Rust and Stains on Stainless Sheet and Plate Products

Stainless steels are, unfortunately, not always stainless. Although we strive to provide products that are clean, rust free and stain free, this is not always possible to achieve.  There are a range of reasons why stainless sheet and plate don’t always have a pristine appearance.

Some grades of stainless steel will form light rust when exposed to mild atmospheric conditions.  Most 400 series stainless steels fall into this category and it is particularly true of type 410 which only contains about 11% chromium.  The martensitic PH stainless grades like 17-4 and 15-5 will also rust.  Note that Alloy 36 (36% NI, balance iron) will readily rust.  It is not a stainless steel, since it has no chromium.

These alloys are commonly delivered from the mill with a light rust or dark oxide on the surface.  Oxide scale from annealing these grades is often removed by blasting with steel shot.  Since these grades cannot be pickled safely using standard nitric-hydrofluoric acid mixtures, it is not unusual for them to not be pickled at all.  If pickling is performed, it needs to be done in a straight nitric only bath which can also leave a very thin layer of iron oxide on the surface.  Any oxide or scale residue will ultimately convert to rust in contact with moisture from the atmosphere.  While this may be a cosmetic issue for some applications, there is no harm or detrimental aspect relative to the performance of the alloy.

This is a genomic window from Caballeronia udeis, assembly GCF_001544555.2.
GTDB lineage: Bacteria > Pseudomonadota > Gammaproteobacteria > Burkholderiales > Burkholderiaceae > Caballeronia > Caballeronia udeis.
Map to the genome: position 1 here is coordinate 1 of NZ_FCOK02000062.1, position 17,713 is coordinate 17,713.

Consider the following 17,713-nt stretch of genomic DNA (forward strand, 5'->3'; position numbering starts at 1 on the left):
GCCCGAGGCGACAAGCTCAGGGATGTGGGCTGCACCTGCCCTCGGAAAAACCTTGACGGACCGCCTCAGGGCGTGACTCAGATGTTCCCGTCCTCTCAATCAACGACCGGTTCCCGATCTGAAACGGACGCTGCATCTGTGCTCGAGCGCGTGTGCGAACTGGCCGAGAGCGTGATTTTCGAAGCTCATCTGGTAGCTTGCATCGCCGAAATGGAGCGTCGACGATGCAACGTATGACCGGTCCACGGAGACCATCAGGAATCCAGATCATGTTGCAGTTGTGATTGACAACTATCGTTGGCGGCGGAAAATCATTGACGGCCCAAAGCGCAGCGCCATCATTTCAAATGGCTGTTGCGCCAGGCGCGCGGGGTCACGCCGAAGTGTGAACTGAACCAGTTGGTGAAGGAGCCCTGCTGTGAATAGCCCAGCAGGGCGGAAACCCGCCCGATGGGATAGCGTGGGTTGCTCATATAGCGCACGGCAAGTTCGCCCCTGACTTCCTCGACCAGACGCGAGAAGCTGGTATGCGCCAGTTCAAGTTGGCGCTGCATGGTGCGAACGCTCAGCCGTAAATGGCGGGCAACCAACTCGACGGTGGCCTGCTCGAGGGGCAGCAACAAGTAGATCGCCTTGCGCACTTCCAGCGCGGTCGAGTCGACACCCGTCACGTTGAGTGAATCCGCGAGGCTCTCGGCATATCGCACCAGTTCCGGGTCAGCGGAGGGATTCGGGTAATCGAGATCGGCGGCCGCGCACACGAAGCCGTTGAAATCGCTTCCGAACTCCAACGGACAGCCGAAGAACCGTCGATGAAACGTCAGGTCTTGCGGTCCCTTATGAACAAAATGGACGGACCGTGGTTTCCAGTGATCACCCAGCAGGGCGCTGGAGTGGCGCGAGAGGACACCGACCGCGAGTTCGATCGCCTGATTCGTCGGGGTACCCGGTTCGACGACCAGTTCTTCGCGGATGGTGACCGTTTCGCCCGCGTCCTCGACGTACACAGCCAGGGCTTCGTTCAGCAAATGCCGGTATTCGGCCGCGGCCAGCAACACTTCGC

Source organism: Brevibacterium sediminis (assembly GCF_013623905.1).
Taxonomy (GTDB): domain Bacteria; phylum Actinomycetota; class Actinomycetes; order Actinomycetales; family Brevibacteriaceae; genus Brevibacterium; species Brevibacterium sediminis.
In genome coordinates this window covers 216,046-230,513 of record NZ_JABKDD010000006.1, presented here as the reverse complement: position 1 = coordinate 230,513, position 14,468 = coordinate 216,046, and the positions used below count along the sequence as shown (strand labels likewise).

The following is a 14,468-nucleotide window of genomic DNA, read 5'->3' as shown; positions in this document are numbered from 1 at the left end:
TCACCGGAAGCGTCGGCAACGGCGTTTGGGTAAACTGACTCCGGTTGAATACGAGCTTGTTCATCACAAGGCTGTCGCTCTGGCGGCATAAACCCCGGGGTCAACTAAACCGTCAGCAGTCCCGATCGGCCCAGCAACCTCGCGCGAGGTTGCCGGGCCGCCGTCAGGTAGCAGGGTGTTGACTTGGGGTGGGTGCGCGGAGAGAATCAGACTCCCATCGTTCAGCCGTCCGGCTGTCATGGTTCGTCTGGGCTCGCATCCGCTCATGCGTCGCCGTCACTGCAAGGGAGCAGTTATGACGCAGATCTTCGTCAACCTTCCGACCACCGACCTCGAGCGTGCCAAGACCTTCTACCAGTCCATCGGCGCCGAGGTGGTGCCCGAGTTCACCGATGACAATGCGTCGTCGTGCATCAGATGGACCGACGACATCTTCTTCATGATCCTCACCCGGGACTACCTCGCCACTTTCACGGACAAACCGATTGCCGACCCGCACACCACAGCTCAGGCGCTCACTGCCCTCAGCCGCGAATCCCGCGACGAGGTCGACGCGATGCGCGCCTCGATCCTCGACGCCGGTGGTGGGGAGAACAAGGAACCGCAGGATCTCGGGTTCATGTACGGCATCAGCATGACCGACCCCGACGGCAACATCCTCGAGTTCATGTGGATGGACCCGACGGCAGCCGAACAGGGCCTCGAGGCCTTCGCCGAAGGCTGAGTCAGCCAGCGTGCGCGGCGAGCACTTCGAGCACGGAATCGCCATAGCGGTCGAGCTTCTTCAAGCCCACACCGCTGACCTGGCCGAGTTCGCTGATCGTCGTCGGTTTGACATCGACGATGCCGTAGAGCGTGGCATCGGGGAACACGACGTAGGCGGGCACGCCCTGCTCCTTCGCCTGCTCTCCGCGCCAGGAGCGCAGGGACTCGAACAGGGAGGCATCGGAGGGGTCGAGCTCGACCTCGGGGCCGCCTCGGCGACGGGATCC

A similar problem arises from time to time with water stains. These can appear on any stainless grade including the higher nickel alloys.  It is more common on sheet products derived from coil and is believed to be related to small amounts of iron dissolved in pickling line rinse water.   If the coils are wrapped while still wet, stains can develop that will appear as various shades of rust color.  This condition is seen less often on plate mill plate products, but if the plates are stacked before they are permitted to dry, it can occur. These stains are difficult to remove and must be removed by mechanical means (i.e. polishing) or chemical cleaning.  Since they are not the result of alloy depletion of the base metal (not corrosion), they typically pose little risk to harming the overall corrosion resistance of the alloy.  However, if the material is going into service in an environment for which it offers borderline corrosion resistance, removal of the stain is suggested.

Localized indications of rust or dirt can also develop from handling or transport.  These indications can also be removed using mechanical or chemical cleaning methods.  Commercial pickling pastes can be used to clean large or small areas.  Citric acid based solutions are also effective for lighter stains or for removal of mild carbon contamination.  Deck washes that contain oxalic acid have also been used.  For tougher stains, brushing with a bristle or stainless brush may improve effectiveness.  Nitric, nitric-HF or phosphoric acid solutions can also be used for more difficult stains, but the economics involved with disposal of the cleaning solution often makes mechanical cleaning more cost effective.